Key policy developments1974 – The International Energy Agency (IEA)
2008 – World Bioenergy Association
2009 – European Biogas Association (EBA)
2009 – The International Renewable Energy Agency (IRENA)
2010 – American Biogas Council (ABC)
2011 – African BioRenewable Association (ABA)
2014 – Asia Pacific Biogas Alliance (APBA)
2015 – The Paris Climate Agreement
2016 – World Biogas Association
2021 – Global Methane Pledge

Understanding biogas energy’s history can provide insight into how it has evolved into the energy source it is today.

When and How Did Biogas Get Started

Humans have known about and harnessed biogas energy for centuries, dating back to 900 BC when the Assyrians used biogas to heat their bathwater

In the 1600s, Jan Baptist van Helmont discovered that flammable gasses could be produced from decaying, organic matter. He also coined the word “gas” at that time. 

Then, Count Alessandro Volta discovered methane emissions from naturally occurring aerobic sites (soils and oceanic basins) in 1776. His discovery would form the basis of how we view anaerobic digestion today. 

How Has Biogas Developed Over Time

Biogas can play an important role in the global energy transformation and help transition away from fossil fuels because it puts to use some of the billions of tons of waste that would otherwise emit greenhouse gasses into our atmosphere.

What Are Milestones in Biogas Development 

The invention of the world’s first anaerobic digestion tank system kickstarted the modern biogas industry, which has today grown into a nearly $60 billion industry.

1808: Sir Humphrey Davy established that cow manure produced methane. Manure would become a prominent feedstock for biogas today.

1859: The first anaerobic digestion plant—essential to convert organic waste into biogas—was constructed in a leper colony in Bombay (presently Mumbai), India. Little is known about the plant except it was built to manage sewage in the colony.

1895: Biogas was recovered from the sewage system in Exeter (United Kingdom) and used to light street lamps

1906: German engineer Karl Imhoff invented the Imhoff Tank, a two-chambered tank to receive and process sewage. His design would become an early form of anaerobic digestion (biogas) plants in operation today. It also signaled a switch from anaerobic lagoons to anaerobic tank systems.

1914-1918: Petroleum became the dominant fuel in World War I, leading to a decreasing interest in biogas as energy. 

1930s: Microbiology became a recognized scientific discipline, which led to a massive amount of research taking place on anaerobic digestion, bacteria, and methane.

1939-1945: Petroleum shortages during World War II caused interest in biogas to surge, with the Germans using fueling machinery and vehicles with sewage and biogas. When the war ended, interest in biogas again decreased as petroleum availability returned to normal levels.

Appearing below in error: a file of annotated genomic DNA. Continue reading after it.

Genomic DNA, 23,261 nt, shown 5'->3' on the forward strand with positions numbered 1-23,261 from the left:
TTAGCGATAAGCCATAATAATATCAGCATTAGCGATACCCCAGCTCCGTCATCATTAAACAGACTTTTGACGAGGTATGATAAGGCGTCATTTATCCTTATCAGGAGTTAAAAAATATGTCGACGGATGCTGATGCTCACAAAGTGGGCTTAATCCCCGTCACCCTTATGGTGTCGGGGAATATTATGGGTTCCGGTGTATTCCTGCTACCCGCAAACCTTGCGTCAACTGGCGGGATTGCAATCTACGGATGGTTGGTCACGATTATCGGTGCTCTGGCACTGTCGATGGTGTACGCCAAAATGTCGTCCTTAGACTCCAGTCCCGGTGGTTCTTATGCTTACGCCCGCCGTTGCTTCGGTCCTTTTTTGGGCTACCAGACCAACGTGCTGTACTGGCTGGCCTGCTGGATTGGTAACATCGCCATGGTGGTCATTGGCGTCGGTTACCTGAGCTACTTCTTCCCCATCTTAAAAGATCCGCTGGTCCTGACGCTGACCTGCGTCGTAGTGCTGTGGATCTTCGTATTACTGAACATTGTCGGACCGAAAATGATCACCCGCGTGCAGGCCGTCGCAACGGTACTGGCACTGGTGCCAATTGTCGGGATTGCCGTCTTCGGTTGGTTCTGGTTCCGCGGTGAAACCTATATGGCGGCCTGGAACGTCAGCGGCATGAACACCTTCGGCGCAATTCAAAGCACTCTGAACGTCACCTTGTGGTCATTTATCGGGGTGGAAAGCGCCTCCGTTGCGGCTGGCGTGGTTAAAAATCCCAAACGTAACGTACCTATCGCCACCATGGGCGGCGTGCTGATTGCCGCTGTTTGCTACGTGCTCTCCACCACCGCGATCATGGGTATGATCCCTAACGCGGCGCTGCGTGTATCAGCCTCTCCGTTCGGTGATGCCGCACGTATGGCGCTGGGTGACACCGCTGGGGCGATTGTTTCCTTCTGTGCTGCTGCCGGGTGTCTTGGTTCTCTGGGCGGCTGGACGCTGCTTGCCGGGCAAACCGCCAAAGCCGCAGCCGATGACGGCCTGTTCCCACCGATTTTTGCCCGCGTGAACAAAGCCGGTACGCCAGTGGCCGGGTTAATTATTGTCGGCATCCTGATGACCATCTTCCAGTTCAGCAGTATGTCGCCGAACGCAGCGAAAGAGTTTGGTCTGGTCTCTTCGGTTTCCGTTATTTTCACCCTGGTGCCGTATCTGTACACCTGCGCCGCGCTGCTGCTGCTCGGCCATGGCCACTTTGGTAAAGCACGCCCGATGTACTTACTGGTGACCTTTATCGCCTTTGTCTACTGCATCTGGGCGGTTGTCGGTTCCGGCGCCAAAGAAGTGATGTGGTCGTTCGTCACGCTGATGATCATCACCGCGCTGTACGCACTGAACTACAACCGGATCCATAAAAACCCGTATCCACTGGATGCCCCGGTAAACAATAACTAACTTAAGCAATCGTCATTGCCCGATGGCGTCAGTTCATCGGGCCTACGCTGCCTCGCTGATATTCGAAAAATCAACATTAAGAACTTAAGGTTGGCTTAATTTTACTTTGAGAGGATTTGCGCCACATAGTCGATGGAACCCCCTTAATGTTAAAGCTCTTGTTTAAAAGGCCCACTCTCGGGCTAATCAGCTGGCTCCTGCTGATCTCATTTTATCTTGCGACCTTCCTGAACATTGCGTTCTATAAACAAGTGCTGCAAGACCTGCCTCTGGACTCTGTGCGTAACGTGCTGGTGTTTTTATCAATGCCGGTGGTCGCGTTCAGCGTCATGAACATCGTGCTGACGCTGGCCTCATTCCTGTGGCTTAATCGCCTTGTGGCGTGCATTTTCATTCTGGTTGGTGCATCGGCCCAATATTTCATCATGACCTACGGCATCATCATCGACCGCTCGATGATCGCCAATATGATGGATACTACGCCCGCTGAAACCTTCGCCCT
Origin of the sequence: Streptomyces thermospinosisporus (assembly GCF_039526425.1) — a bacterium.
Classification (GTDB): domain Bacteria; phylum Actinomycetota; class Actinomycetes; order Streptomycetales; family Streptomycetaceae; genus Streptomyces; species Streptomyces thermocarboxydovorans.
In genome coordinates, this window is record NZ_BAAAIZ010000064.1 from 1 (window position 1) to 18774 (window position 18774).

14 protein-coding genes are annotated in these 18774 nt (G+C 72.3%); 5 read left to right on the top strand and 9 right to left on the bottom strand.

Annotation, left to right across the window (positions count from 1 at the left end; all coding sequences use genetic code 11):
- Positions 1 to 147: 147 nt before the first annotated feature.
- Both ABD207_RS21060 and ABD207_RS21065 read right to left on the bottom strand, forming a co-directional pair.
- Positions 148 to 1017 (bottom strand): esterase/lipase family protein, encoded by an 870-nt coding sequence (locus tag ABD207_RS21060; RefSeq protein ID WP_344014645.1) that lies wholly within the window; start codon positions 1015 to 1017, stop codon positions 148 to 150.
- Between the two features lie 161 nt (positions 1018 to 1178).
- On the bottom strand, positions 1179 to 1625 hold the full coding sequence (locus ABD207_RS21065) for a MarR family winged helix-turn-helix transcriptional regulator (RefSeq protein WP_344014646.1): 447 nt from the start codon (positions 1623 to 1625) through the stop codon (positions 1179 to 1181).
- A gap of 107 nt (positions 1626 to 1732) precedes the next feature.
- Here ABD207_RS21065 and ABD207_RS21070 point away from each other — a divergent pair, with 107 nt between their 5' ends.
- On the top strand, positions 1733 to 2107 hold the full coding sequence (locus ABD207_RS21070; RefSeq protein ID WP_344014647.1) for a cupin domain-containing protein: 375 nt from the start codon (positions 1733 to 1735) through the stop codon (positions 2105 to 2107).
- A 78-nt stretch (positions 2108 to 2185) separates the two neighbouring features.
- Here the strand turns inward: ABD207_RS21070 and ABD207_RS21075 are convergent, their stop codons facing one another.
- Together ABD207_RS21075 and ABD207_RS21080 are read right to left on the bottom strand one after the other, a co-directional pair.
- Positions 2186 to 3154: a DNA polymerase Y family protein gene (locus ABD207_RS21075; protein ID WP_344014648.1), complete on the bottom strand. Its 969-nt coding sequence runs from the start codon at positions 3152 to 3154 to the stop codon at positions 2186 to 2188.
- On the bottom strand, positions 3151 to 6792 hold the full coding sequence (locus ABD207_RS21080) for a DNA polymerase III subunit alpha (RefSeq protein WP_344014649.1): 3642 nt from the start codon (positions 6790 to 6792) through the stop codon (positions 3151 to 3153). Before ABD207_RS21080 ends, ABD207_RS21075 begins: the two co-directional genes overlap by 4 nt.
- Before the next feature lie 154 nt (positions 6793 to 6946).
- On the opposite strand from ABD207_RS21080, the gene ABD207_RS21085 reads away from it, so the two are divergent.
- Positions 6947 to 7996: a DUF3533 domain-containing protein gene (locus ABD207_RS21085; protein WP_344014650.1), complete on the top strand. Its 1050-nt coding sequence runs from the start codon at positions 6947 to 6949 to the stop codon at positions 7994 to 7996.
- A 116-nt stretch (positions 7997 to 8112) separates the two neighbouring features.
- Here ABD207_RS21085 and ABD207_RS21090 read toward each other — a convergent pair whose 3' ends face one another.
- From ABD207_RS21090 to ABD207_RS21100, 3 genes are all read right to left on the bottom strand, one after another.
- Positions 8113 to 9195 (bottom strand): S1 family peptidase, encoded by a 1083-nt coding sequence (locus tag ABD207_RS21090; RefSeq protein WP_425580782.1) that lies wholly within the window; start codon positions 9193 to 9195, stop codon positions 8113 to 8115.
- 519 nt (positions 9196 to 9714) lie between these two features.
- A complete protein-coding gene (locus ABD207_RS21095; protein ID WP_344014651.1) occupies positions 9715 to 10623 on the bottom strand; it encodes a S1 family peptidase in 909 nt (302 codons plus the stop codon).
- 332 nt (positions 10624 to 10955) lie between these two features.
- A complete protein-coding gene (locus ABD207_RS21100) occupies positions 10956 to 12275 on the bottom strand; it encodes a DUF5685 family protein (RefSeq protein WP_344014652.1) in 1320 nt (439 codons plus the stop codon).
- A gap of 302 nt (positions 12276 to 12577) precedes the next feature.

1950s: Activated sludge systems became established as a way to apply anaerobic digestion to solid waste.

1970s: The Energy Crisis of 1970, caused by disruptions to the supply chain via wars in the Middle East, renewed interest in anaerobic digestion.

1970s: China adopted anaerobic digestion technology on a massive scale in the form of small household digesters. 

1991: Germany became the first country in the world to implement feed-in tariffs (FIT) to support the expansion of anaerobic digestion technology. The number of anaerobic digestion plants grew from 20 to over 500 between 1991 to 1998.

2000: Biogas production began to increase noticeably beginning in 2000, with global production increasing more than fivefold from 0.29 to 1.46 exajoules between 2000 and 2022.

The 21st century has seen a focus on developing biogas technologies and expanding biogas to more rural areas (e.g., clean cooking technologies in African communities).

How Has the Biogas Market Developed Recently

The recent growth of the biogas industry can be attributed to the development of alternative waste treatment methods (instead of dumping it in landfills) coupled with the need to switch from fossil fuel-based energy sources (e.g., coal, oil, natural gas) to renewable energy sources.

Global biogas production has increased from over 7 billion cubic meters in 2000 to over 38 billion cubic meters in 2020. Europe, China, and the United States are the well-established world leaders in biogas, with some African countries more recently scaling up their biogas industries.

What Is the Present Status of Biogas

In 2020, 38.1 billion cubic meters (bcm) of biogas were produced globally. And of the 685 Terawatt hours (TWh) of electricity that were produced globally from biomass sources, biogas accounted for 13% (89 TWh) of total biopower production.

We currently have over 50 million micro-biodigesters, 132,000 small/medium/large scale biodigesters, and 700 upgrading plants (to produce biomethane) in operation worldwide. However, there has been an uneven distribution of biogas technologies due to the disproportionate availability of materials, funding, and policies among countries. Altogether, Europe, China, and the US account for 90% of global biogas production